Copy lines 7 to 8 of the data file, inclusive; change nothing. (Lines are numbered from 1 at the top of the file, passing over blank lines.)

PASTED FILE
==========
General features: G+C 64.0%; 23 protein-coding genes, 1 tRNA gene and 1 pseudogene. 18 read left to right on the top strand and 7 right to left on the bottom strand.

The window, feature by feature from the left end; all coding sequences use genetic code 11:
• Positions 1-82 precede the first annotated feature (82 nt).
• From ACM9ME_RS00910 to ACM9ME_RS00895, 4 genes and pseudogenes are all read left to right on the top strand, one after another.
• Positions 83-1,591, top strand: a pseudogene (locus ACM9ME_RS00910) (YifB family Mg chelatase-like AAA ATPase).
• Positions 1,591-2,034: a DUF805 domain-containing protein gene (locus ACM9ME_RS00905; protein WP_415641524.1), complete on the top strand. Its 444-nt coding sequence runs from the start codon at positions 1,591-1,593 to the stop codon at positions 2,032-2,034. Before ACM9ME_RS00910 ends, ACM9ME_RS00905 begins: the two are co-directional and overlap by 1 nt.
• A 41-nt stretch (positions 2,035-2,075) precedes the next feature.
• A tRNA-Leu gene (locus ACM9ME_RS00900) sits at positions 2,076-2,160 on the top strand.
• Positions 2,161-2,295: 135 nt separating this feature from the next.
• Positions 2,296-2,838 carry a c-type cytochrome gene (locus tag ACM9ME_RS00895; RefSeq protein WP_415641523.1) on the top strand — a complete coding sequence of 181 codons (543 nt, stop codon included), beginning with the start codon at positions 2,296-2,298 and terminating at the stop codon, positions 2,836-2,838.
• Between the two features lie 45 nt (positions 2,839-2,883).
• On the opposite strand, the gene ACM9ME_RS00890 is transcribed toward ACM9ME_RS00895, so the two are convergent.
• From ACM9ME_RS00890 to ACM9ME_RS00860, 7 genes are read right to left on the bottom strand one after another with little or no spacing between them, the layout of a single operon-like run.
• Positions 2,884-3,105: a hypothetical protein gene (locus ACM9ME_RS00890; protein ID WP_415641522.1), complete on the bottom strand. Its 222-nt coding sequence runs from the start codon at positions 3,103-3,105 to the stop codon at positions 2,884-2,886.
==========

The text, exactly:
• A 41-nt stretch (positions 2,035-2,075) precedes the next feature.
• A tRNA-Leu gene (locus ACM9ME_RS00900) sits at positions 2,076-2,160 on the top strand.